the public versions of malloc and free, but other routines
that in turn invoke malloc and/or free may call more then once.
Also, it is called in check* routines if DEBUG is set.
#define get_malloc_state() (&(av_))
Initialize a malloc_state struct.
This is called only from within malloc_consolidate, which needs
be called in the same contexts anyway. It is never called directly
outside of malloc_consolidate because some optimizing compilers try
to inline it at all call points, which turns out not to be an
optimization at all. (Inlining it in malloc_consolidate is fine though.)
#if __STD_C
static void malloc_init_state(mstate av)
static void malloc_init_state(av) mstate av;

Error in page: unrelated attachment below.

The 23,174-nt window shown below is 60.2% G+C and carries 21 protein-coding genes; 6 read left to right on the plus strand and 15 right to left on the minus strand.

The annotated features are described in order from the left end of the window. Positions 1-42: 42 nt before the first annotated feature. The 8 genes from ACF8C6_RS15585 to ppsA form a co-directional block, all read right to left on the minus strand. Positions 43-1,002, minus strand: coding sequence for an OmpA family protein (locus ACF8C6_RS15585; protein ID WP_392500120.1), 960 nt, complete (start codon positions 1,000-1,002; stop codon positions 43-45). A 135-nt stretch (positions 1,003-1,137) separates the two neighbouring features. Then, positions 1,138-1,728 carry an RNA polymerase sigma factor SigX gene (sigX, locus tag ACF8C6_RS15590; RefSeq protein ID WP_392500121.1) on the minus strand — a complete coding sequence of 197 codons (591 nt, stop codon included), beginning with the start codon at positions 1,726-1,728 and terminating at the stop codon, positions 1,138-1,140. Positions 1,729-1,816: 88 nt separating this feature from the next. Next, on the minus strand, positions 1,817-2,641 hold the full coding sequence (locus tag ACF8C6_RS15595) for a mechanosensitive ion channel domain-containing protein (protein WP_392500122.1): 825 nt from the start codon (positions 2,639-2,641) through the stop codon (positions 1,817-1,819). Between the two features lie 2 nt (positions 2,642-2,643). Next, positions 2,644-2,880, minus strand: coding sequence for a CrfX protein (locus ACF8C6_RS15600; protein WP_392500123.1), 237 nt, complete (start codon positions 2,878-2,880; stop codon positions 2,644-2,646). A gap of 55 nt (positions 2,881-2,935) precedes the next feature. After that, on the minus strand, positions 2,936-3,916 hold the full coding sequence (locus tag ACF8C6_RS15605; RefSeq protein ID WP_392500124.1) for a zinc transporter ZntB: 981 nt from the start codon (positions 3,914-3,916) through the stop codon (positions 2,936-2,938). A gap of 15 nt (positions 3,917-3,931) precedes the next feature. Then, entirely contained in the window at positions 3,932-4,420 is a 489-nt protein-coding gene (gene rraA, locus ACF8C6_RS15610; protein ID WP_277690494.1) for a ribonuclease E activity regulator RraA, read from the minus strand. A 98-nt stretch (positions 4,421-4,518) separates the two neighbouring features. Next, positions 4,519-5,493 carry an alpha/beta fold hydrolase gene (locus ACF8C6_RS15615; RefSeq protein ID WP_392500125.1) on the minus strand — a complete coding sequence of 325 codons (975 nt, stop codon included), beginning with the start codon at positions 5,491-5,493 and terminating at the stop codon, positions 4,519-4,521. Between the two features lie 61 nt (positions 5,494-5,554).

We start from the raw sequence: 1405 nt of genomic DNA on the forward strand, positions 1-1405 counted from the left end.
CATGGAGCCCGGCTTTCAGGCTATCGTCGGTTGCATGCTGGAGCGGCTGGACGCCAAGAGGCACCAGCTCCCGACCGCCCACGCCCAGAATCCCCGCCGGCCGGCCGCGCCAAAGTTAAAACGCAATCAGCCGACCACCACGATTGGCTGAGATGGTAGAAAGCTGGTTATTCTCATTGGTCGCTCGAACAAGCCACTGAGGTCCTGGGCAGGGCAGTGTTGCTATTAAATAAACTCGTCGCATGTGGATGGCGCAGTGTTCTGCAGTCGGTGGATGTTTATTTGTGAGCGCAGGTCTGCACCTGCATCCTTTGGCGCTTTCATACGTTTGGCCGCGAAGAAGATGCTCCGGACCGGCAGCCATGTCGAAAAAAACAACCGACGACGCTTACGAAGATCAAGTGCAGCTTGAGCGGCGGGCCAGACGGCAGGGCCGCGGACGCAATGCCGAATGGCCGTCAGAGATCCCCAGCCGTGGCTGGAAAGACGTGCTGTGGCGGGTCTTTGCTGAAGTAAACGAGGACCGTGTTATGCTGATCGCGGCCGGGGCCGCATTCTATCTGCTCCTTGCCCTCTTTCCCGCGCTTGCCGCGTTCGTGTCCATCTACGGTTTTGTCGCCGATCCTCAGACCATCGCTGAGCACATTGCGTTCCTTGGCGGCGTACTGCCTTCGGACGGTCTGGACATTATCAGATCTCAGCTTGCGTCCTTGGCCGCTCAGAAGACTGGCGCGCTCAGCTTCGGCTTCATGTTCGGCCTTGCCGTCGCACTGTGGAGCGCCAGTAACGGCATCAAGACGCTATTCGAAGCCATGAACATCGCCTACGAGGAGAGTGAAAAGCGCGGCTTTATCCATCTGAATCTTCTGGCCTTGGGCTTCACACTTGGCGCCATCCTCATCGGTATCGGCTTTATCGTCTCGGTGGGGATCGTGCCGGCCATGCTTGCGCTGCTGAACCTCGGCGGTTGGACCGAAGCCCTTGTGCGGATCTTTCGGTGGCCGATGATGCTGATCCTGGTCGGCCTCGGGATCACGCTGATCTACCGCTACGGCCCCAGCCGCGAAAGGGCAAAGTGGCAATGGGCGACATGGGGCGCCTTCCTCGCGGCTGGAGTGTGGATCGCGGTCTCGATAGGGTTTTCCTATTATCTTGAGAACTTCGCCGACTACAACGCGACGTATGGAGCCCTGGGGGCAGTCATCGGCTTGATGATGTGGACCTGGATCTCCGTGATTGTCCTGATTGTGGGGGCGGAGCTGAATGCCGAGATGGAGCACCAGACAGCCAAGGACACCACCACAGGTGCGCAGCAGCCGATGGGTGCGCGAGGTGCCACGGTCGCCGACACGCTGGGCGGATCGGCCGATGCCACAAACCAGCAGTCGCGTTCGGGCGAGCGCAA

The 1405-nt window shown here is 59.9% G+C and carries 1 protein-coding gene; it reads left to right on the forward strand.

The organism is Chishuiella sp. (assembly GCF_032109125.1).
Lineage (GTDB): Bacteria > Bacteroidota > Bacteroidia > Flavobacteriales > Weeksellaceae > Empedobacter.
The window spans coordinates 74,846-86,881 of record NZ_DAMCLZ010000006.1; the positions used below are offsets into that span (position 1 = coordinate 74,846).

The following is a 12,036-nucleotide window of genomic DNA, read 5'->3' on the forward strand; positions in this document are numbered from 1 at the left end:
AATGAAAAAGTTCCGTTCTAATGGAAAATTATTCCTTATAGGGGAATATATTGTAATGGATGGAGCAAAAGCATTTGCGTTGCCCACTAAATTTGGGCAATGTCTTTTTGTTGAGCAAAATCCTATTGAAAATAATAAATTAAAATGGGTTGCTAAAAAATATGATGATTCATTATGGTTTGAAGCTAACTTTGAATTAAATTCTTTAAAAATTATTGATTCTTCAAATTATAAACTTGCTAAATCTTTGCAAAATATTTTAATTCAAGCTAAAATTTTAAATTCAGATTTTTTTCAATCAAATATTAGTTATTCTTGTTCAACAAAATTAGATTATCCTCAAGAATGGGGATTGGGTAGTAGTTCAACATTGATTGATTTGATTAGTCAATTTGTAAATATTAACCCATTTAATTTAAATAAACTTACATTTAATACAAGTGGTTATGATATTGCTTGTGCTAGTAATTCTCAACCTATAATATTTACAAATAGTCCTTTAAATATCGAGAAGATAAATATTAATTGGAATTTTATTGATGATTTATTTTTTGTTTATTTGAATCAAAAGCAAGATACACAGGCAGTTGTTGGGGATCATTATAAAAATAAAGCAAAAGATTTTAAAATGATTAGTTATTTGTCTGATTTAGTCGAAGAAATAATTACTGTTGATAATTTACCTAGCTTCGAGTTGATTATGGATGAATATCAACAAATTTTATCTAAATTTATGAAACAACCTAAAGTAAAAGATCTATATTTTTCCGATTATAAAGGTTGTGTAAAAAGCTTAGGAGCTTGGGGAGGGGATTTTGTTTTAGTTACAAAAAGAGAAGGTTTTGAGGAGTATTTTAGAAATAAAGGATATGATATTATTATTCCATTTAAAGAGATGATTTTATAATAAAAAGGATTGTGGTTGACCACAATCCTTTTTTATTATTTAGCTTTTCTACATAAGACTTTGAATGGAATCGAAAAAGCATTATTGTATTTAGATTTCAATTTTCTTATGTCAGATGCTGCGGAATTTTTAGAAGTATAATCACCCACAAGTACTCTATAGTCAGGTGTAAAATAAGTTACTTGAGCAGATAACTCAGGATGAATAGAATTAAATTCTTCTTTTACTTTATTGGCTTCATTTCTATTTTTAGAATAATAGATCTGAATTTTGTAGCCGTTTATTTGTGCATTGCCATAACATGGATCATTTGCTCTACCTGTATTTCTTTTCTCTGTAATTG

int i;
mbinptr bin;
/* Establish circular links for normal bins */
for (i = 1; i < NBINS; ++i) {
bin = bin_at(av,i);
bin->fd = bin->bk = bin;
av->top_pad = DEFAULT_TOP_PAD;
av->n_mmaps_max = DEFAULT_MMAP_MAX;
av->mmap_threshold = DEFAULT_MMAP_THRESHOLD;
av->trim_threshold = DEFAULT_TRIM_THRESHOLD;
set_max_fast(av, DEFAULT_MXFAST);
av->top = initial_top(av);
av->pagesize = malloc_getpagesize;
Other internal utilities operating on mstates
#if __STD_C
static Void_t* sYSMALLOc(INTERNAL_SIZE_T, mstate);
static int sYSTRIm(size_t, mstate);
static void malloc_consolidate(mstate);
static Void_t** iALLOc(size_t, size_t*, int, Void_t**);
static Void_t* sYSMALLOc();
static int sYSTRIm();
static void malloc_consolidate();
static Void_t** iALLOc();
Debugging support
These routines make a number of assertions about the states
of data structures that should be true at all times. If any
are not true, it's very likely that a user program has somehow
trashed memory. (It's also possible that there is a coding error
in malloc. In which case, please report it!)
#if ! DEBUG
# define check_chunk(P)
# define check_free_chunk(P)
# define check_inuse_chunk(P)
# define check_remalloced_chunk(P,N)